You Cast a Spell On Me is a romance/fantasy film about a young and handsome warlock named Matt. His power is that he can charm women into finding him irresistible, literally. As one can expect, a young man with this power is apprehensive to settle down with one woman. This journey Matt takes towards finding his soulmate and depicts him losing his powers, others gaining powers, and the conflict and happy endings that one finds in romance films. Due to the nature of Matt’s character, many production departments were required to understand and work together to help create the visual “trickery” to produce the action in this film. The responsibilities of the Director of Photography can vary depending on the personality of a director. Some directors like to have a full control of the creative visuals. They have a very specific idea in mind and have a precise shot list with lighting references they want reproduced for the film. Other directors do not really want to (or know how to) deal with the visual part. They just want to focus on the actors. When similar minds meet…Coelho explains, “Sometimes you have a director in the middle of the two previous options, one that will want to share the creative approach with you. It’s a really fun process when this happens because the two of you have imaginative brains talking together about shots and exchanging visual references to find what would be the best for the story. Tosca Musk is that Director, and it was amazing to prep this film with her because we would really support each other in the process. One idea would lead to another idea and so on, giving life to ideas that might have never existed with only one person brainstorming. We were also both very open minded about each other’s input and this really helped the process.”

This template trickled down through Johanna’s ten-person camera crew. This DP makes sure to involve them in the pre-production process (especially the Gaffer and Key Grip) to keep everyone aware of the plan and prepare for lighting, etc. Johanna understands that a happy and respected crew of professionals are more motivated to work and share in a vison than those who are merely “punching the clock”, a mindset we can all relate to and understand. Perhaps one of the most overlooked parts of communicating on set is with one’s self. Coelho reveals, “It is hard to stop for a second, and really look at the frame and lighting and be sure it’s the right setup. Focusing on one thing at a time is very important. If you do everything in order, your job will go much faster. You can switch back and forth between things quickly but each thing needs to be given its own respectful moment. It is also really important to know the blocking of the scene, because you don’t want to start lighting and discover in the middle of a take that your light is in the wrong place for your actor. So following the steps is key. It’s true that with everything going on at the same time, you can get lost in your own thoughts. It happened on one of my early student movies in 2011 at AFI and I was really angry at myself for having lost my point of view on the film. A teacher who watched it pointed this out to me and told me that when he would get confused on set, he would step out into the bathroom, turn the lights off so his eyes wouldn’t get distracted, take a deep breath, and remember what the movie should be for two minutes. Then he would come back on set fresh and clear minded. This is probably one of the best pieces of advice I have ever received. I don’t go hide in the restrooms, but I do step outside into an empty corner where no one is talking to me and take a deep breath and think for two minutes. When I come back on set everything is fine and back in place in my mind.”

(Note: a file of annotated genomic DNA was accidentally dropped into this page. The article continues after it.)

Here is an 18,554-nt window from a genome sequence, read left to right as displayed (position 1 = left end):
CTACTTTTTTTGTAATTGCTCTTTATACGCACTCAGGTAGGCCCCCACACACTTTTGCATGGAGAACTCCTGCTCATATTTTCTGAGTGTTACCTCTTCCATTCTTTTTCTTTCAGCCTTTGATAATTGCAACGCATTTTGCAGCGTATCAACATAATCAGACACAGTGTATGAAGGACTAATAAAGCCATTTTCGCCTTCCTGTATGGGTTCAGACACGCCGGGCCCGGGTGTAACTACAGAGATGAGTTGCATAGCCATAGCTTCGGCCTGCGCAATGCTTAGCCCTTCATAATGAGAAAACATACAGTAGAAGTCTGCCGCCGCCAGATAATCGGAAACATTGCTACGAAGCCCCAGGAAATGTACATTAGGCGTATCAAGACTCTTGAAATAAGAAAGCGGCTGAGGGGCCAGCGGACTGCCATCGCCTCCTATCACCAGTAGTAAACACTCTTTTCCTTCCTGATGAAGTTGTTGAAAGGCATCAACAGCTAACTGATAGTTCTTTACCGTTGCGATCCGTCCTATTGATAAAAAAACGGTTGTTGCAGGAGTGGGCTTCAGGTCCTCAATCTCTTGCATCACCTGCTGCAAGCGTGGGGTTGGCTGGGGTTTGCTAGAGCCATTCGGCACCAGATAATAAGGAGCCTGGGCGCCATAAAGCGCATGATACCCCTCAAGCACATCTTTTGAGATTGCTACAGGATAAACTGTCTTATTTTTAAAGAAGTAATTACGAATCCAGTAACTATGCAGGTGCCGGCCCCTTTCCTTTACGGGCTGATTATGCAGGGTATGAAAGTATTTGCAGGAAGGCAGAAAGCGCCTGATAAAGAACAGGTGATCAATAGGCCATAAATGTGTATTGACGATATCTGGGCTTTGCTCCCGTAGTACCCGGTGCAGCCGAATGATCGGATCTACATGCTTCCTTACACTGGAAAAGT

While those of us in the audience are blissfully unaware of all the moving parts behind the scenes of the shows and films which entertain us, the talented professionals creating them are always thinking of us and our subconscious desire to not be taken out of the film. None of that would be possible with the oversight of someone like Johanna Coelho. You Cast a Spell On Me was filmed in a staggering fourteen days; an incredible achievement for such a high quality production. This is only possible with someone such as Coelho who is planning out and paying attention to every possible time saving opportunity. Whether communicating with the AD to prep things while waiting for the actors, or planning the lighting so that the post production process runs more smoothly (Johanna states, “Colorist are key and they should have much more recognition as they’re always saving your back and make your work look better. I was happy I could assist in ways that helped the colorist. We would discuss it together for each shot.”).

It’s an obvious statement that every DP needs talent and the eye to find the images which the director needs. There are so many professionals in the world, it is those like Johanna Coelho whose ability to create a positive and efficient environment for filmmakers the set her above the rest.